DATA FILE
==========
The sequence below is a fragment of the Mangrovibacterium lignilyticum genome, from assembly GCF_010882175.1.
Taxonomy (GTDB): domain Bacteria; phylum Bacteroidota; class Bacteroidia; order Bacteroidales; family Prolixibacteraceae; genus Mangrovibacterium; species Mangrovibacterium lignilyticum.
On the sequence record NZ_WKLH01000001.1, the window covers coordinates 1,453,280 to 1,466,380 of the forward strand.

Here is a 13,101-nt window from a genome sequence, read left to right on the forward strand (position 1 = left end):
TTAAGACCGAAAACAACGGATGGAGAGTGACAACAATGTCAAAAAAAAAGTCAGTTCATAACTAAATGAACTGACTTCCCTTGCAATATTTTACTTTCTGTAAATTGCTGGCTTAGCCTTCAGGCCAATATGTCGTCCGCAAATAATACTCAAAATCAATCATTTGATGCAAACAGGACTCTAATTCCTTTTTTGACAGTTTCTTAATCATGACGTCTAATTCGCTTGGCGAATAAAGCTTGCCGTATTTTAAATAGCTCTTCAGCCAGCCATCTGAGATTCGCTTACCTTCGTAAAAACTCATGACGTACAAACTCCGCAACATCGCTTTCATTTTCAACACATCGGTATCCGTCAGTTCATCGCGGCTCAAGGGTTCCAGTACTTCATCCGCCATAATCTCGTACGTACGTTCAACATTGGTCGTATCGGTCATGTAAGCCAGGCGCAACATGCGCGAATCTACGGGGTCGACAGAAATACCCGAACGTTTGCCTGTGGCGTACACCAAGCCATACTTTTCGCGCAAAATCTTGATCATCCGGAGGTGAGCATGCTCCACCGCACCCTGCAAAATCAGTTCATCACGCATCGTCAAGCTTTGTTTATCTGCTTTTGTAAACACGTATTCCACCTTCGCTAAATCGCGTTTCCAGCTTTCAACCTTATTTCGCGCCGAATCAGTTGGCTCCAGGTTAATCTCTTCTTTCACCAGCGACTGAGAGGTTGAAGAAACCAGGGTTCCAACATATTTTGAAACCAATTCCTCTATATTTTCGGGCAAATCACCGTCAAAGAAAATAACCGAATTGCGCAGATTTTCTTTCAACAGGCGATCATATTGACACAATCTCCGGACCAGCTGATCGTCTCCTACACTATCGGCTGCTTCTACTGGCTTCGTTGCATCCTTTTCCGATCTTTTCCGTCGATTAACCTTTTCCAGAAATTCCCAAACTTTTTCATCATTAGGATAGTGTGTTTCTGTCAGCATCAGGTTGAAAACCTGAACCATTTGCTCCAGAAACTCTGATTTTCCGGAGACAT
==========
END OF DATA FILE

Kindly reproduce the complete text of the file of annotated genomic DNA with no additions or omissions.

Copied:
The sequence below is a fragment of the Mangrovibacterium lignilyticum genome, from assembly GCF_010882175.1.
Taxonomy (GTDB): domain Bacteria; phylum Bacteroidota; class Bacteroidia; order Bacteroidales; family Prolixibacteraceae; genus Mangrovibacterium; species Mangrovibacterium lignilyticum.
On the sequence record NZ_WKLH01000001.1, the window covers coordinates 1,453,280 to 1,466,380 of the forward strand.

Here is a 13,101-nt window from a genome sequence, read left to right on the forward strand (position 1 = left end):
TTAAGACCGAAAACAACGGATGGAGAGTGACAACAATGTCAAAAAAAAAGTCAGTTCATAACTAAATGAACTGACTTCCCTTGCAATATTTTACTTTCTGTAAATTGCTGGCTTAGCCTTCAGGCCAATATGTCGTCCGCAAATAATACTCAAAATCAATCATTTGATGCAAACAGGACTCTAATTCCTTTTTTGACAGTTTCTTAATCATGACGTCTAATTCGCTTGGCGAATAAAGCTTGCCGTATTTTAAATAGCTCTTCAGCCAGCCATCTGAGATTCGCTTACCTTCGTAAAAACTCATGACGTACAAACTCCGCAACATCGCTTTCATTTTCAACACATCGGTATCCGTCAGTTCATCGCGGCTCAAGGGTTCCAGTACTTCATCCGCCATAATCTCGTACGTACGTTCAACATTGGTCGTATCGGTCATGTAAGCCAGGCGCAACATGCGCGAATCTACGGGGTCGACAGAAATACCCGAACGTTTGCCTGTGGCGTACACCAAGCCATACTTTTCGCGCAAAATCTTGATCATCCGGAGGTGAGCATGCTCCACCGCACCCTGCAAAATCAGTTCATCACGCATCGTCAAGCTTTGTTTATCTGCTTTTGTAAACACGTATTCCACCTTCGCTAAATCGCGTTTCCAGCTTTCAACCTTATTTCGCGCCGAATCAGTTGGCTCCAGGTTAATCTCTTCTTTCACCAGCGACTGAGAGGTTGAAGAAACCAGGGTTCCAACATATTTTGAAACCAATTCCTCTATATTTTCGGGCAAATCACCGTCAAAGAAAATAACCGAATTGCGCAGATTTTCTTTCAACAGGCGATCATATTGACACAATCTCCGGACCAGCTGATCGTCTCCTACACTATCGGCTGCTTCTACTGGCTTCGTTGCATCCTTTTCCGATCTTTTCCGTCGATTAACCTTTTCCAGAAATTCCCAAACTTTTTCATCATTAGGATAGTGTGTTTCTGTCAGCATCAGGTTGAAAACCTGAACCATTTGCTCCAGAAACTCTGATTTTCCGGAGACAT